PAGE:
Since our post a few weeks ago on the NYC counterfeit merchandise crackdown sparked so much great discussion, this week we wanted to talk about another hot-button issue: disclosure policies.
Racked recently wrote an in-depth, investigative report questioning the current Federal Trade Commission (FTC) disclosure mandate. This mandate states that "bloggers must disclose to their readership any free products received, any samples received, any gifts, any gratis experiences, and any non-public events attended in relation to posts and online coverage." Which is a totally fair policy, right? (It's one we abide by here at CF!) Except for the fact that bloggers aren't the only ones that receive free products from companies.
According to Racked, editors and writers at print publications are gifted tons of freebies every year:
"You'd never guess how many print editors get sent multiple iPad 'lookbooks' each year, free Chanel handbags every holiday season, or are routinely handed $1,000 gift certificates to stores such as Barneys or Jimmy Choo. That on top of all the regular products sent for 'review' throughout the year—and we're not even talking about $500 face cream "samples.'"
However, as the article points out, these editors and writers are somehow immune from this disclosure policy. They aren't required by any law to state whether or not any outside sources may have influenced their opinions or content within the pages of their publication.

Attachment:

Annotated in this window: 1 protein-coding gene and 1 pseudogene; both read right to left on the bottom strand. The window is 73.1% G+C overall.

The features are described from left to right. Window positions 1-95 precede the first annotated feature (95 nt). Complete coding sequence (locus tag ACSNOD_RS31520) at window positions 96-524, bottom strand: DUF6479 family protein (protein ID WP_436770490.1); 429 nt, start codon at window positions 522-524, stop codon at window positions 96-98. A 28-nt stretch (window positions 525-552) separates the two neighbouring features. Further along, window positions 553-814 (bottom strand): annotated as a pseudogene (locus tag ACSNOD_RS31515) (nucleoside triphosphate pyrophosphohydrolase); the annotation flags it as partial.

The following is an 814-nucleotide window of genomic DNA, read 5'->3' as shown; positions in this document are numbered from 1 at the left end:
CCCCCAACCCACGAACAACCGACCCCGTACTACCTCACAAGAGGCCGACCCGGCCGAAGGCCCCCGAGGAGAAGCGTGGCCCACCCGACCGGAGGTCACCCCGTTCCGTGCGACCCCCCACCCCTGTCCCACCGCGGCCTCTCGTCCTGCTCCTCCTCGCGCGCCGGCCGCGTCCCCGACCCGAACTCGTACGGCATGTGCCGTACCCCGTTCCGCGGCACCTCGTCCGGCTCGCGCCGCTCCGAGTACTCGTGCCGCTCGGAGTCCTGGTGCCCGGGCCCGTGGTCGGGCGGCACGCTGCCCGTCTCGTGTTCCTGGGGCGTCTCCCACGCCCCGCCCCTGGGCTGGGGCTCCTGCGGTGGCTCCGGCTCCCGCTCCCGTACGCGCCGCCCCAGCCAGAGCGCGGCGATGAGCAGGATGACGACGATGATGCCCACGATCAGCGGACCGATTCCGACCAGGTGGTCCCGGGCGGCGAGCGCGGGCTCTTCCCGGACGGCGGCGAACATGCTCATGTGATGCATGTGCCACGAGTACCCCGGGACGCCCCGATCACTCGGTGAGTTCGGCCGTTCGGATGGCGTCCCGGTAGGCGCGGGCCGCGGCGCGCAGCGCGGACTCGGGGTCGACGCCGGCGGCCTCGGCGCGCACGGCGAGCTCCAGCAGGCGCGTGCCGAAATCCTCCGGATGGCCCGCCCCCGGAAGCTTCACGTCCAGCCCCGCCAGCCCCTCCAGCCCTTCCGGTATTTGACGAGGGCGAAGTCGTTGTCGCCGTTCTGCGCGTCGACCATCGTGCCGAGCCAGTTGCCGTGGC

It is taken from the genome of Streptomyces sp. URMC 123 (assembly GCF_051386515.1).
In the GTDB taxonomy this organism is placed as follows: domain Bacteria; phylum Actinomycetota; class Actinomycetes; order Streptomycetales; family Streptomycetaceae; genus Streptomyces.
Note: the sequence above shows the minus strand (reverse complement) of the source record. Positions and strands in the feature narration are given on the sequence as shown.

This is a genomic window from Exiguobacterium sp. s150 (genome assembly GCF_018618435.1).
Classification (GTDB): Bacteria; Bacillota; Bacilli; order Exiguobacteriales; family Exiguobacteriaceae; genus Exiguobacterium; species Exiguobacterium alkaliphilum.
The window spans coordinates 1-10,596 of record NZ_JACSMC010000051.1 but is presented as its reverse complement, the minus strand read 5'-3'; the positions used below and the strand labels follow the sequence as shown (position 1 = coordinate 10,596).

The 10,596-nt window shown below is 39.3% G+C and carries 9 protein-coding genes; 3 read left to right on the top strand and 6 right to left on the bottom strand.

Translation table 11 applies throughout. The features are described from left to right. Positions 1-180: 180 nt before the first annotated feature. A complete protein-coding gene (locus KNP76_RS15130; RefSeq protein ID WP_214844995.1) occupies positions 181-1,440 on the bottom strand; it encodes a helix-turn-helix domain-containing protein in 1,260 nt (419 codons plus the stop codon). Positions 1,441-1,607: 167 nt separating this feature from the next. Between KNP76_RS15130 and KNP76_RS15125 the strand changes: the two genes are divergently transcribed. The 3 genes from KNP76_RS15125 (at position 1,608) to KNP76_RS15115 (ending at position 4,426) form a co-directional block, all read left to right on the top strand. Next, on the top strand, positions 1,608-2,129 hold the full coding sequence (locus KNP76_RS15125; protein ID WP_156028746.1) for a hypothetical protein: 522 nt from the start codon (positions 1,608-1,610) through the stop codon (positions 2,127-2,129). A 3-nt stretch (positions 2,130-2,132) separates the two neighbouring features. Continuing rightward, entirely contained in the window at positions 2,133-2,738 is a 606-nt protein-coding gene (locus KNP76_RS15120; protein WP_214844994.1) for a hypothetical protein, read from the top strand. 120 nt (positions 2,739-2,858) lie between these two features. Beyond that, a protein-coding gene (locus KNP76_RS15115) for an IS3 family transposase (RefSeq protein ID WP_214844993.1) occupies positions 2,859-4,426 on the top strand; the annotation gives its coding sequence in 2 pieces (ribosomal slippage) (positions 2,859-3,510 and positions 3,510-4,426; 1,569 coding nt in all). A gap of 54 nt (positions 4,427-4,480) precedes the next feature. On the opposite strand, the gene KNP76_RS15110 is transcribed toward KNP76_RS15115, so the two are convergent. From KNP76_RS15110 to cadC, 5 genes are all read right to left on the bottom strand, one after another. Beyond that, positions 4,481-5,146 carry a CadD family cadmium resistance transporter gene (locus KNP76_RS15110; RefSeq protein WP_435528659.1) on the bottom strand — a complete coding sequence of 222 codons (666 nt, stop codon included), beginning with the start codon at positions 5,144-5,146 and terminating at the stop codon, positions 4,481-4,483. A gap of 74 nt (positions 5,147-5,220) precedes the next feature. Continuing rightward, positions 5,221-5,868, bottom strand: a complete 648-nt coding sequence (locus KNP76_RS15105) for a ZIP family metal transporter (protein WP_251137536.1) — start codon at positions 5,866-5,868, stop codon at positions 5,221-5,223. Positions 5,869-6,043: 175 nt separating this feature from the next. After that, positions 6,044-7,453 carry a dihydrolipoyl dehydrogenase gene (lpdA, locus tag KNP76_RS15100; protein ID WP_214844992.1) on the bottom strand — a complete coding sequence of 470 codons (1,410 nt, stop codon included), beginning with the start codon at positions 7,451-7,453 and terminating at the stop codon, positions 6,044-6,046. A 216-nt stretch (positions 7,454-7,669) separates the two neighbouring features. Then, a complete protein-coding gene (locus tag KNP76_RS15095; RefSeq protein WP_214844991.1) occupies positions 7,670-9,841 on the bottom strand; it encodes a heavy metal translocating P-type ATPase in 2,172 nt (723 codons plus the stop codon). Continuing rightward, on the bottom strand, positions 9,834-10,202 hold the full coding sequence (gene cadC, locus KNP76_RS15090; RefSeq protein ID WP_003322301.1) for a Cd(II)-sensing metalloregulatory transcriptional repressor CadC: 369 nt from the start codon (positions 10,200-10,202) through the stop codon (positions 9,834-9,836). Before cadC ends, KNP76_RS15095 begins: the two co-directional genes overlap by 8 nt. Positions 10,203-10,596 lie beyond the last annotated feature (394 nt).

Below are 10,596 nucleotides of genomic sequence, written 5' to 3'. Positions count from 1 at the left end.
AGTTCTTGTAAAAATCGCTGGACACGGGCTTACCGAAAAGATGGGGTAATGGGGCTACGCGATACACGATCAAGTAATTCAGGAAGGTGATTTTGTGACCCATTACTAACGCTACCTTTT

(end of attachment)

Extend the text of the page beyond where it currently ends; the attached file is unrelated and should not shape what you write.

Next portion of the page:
So why is it that print publications aren't held under the same microscope as bloggers?
Racked spoke to an FTC attorney to question the current policy -- here's what went down:
Racked: We know that the FTC has gone after bloggers and companies that work with bloggers to mandate that we disclose online anytime we get anything free or attend an event that's not open to the public. And we're curious why the FTC has not gone after print publications?
FTC Lawyer Tracey Thomas: That's a very good question I don't think I have the answer to. I don't know. I know that for bloggers and online, you do have to make disclosures. A lot of the things that I work on are bloggers or people who are only promoting products to get commissions or money or things like that. I'm not sure why we don't apply that to print.
Shortly after Racked published their article, several other FTC employees contacted the publication wanting to clarify. Yet, Racked says all they received was "more vague answers." If you're interested, you can read the full e-mail transcripts between Racked and the FTC on the publication's follow-up article.
What do you guys think - should print publications be required to follow a disclosure policy? Do you think freebies influence magazine editors' decisions? If so, is it fair to the reader? Please let us know what you think about this issue by leaving a comment below!